notes on a modern oratorio
The Time Remaining Band recorded most of "ecclesiastes: a modern oratorio" in 2004. We had been playing together for three years at the time, the sextet and me. A rich, instinctive rapport had developed and I wanted to capture it. All living in New York City, we drove upstate to a small church, turned rock recording studio decades back. With recordist Julie Last’s and co-producer Tom Bogdan’s help, the septet recorded and ate and recorded and slept and recorded, for three days in June of ’04. On our breaks we picnicked and played ball on the hilly green lawn.
At the time, although I’m a singer, I was only present in the oratorio, subliminally, highly processed, in the underlying drone. Live—up through our recording in ’04—I conducted and dj’ed, mixing and cross-fading the drones and soundtracks underneath the six players, and left the singing to my beautiful quartet: David, John, Keith and Mark. Matt, cello, and Alex, percussion, “sang” in their own way. I modeled the main melodies on rehearsal tapes.
The band had long since gone its way, on to other parts of their lives, in other parts of the world, as Scott Lehrer and I mixed the record in Scott’s Lower East Side studio. As Scott worked at the board, I had been studying Ecclesiastes and translating and thinking. I was looking for words that prepared and explained the poetic Chapter 3 verses—
To every thing there is a season, and a time to every purpose under the heaven:
A time to be born, and a time to die; a time to plant, and a time to pluck up that which is planted;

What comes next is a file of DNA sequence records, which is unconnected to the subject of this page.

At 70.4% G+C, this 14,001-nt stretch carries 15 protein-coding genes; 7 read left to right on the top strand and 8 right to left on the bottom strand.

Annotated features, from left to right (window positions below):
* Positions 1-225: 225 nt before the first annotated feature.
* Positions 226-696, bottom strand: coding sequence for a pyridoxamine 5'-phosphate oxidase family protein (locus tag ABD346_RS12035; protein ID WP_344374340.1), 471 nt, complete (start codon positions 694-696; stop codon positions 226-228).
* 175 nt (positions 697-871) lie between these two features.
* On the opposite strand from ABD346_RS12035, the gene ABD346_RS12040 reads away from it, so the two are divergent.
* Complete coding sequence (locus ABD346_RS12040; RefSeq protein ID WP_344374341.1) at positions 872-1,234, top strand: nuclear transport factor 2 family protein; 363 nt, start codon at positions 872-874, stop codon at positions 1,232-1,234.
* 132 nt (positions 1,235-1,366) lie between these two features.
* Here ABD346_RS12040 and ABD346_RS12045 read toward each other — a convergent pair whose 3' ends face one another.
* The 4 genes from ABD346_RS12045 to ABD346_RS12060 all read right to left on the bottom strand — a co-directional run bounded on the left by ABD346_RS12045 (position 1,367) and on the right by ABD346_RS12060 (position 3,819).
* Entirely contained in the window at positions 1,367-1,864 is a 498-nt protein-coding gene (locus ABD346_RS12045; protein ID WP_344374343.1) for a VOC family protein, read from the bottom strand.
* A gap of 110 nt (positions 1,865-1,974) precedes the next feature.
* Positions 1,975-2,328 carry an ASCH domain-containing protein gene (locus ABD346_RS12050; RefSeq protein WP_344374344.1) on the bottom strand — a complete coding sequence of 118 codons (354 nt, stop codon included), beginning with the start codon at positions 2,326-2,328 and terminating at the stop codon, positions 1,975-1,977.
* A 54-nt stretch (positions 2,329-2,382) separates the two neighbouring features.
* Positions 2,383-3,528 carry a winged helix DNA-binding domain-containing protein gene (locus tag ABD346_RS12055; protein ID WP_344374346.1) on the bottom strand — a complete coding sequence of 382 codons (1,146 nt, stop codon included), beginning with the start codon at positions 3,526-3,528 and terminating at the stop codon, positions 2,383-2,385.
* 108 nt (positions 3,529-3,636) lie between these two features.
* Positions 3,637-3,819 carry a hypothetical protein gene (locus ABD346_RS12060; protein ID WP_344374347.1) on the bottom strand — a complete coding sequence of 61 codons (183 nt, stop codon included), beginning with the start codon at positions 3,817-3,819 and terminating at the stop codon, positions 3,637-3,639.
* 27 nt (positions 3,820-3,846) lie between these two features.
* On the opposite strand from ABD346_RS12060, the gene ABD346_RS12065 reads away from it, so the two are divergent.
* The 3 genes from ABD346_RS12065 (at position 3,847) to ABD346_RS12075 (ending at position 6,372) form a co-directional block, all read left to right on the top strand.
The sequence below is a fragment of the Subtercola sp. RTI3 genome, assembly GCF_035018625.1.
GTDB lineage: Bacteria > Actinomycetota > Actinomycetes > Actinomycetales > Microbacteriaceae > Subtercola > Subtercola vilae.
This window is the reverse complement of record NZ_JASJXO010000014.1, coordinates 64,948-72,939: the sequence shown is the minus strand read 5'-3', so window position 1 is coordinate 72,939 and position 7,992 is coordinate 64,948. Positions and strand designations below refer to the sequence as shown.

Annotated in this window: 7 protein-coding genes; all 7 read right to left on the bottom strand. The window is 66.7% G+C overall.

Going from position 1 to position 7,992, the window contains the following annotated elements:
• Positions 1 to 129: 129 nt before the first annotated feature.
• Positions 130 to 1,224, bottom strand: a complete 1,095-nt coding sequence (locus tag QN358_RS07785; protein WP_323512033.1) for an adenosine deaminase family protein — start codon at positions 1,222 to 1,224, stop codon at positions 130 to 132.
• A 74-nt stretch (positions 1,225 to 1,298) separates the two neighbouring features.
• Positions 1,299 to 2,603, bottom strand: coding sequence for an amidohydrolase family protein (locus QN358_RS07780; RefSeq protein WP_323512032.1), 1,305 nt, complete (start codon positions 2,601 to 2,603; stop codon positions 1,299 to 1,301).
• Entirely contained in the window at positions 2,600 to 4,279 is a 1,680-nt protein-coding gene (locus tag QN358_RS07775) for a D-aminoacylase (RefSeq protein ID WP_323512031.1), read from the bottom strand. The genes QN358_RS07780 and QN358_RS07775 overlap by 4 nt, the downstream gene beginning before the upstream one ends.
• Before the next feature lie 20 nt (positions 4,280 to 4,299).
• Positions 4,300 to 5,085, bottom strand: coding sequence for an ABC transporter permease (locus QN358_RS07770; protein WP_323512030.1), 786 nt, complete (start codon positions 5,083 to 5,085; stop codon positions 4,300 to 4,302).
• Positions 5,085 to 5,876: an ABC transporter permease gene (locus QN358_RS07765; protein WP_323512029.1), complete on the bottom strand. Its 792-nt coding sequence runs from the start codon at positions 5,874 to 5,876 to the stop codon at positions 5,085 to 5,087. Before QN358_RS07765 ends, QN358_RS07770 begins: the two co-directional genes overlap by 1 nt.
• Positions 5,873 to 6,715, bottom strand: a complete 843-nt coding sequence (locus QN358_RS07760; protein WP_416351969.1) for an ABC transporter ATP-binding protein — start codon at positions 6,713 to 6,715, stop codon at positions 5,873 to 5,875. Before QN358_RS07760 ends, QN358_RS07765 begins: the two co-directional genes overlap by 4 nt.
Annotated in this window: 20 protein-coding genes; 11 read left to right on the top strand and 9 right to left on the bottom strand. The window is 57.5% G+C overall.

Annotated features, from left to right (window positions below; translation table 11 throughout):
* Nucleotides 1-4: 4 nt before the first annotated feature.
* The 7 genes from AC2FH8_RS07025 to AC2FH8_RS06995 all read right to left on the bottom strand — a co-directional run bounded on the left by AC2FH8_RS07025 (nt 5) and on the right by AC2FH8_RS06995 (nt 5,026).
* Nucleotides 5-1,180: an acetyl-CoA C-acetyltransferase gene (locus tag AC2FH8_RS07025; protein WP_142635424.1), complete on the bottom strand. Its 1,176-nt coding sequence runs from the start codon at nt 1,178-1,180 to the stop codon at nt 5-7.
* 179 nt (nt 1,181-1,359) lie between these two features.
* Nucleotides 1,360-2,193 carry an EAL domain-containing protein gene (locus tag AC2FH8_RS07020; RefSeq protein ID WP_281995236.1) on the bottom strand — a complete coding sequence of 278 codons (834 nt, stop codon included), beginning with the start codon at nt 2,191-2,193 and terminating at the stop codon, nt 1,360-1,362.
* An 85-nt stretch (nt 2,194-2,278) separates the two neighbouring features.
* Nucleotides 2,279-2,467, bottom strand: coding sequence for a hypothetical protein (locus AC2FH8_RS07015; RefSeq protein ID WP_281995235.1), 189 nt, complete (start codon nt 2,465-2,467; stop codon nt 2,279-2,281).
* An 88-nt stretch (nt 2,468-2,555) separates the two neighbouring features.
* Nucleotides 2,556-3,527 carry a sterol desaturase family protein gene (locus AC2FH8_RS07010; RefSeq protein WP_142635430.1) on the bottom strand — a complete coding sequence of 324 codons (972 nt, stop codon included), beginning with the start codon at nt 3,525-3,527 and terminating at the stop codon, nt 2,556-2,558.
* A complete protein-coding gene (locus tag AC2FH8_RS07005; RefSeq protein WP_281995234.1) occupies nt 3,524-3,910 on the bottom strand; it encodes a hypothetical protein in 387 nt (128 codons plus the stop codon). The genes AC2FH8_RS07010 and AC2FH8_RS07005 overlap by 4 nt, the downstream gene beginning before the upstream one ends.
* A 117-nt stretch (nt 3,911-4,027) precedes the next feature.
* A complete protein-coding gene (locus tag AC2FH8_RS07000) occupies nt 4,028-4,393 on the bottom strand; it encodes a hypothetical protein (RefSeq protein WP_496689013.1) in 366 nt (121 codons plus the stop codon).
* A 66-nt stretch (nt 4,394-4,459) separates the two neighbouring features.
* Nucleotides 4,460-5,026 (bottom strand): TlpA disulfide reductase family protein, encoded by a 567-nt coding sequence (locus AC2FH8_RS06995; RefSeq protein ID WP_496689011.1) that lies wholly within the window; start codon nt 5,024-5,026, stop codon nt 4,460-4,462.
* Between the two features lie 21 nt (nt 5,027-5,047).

A time to kill, and a time to heal; a time to break down, and a time to build up;
A time to weep, and a time to laugh; a time to mourn, and a time to dance;
A time to cast away stones, and a time to gather stones together; a time to embrace, and a time to refrain from embracing;
A time to get, and a time to lose; a time to keep, and a time to cast away;
A time to rend, and a time to sew; a time to keep silence, and a time to speak;
A time to love, and a time to hate; a time of war, and a time of peace…
That which has been is now; and that which is to be has already been…
—Eccles. 3:1-8, 15 [KJV, KB]
Much of "ecclesiastes: a modern oratorio" addresses this ancient poem about the cyclic rhythm in human life, cycles which seem inscrutable, unpredictable, nevertheless inevitable:
• The third movement, motet, sets the entire poem. The wordless second movement prepares its statement. The fourth movement, bells, voiceless, cello-less, drum-less, reiterates cyclic independence and the oblivion of number.
• In the fifth and sixth movements, time to go, time to remain and that which has already been is now, individual vocalists each deconstruct a phrase, or interpreted phrase (“time to go time to remain” was my modern addition to the antithetical series which the poem outlines) from the poem.
• In the seventh movement, heaven, and the ninth movement, under, the group joins in a conducted deconstruction of the words “heaven” and “under.” Antithesis.
• In the eighth movement, a time to every purpose, the vocalists mesh their phrases into a machine-like whole, which generate a new view of closeness of purpose and pointlessness.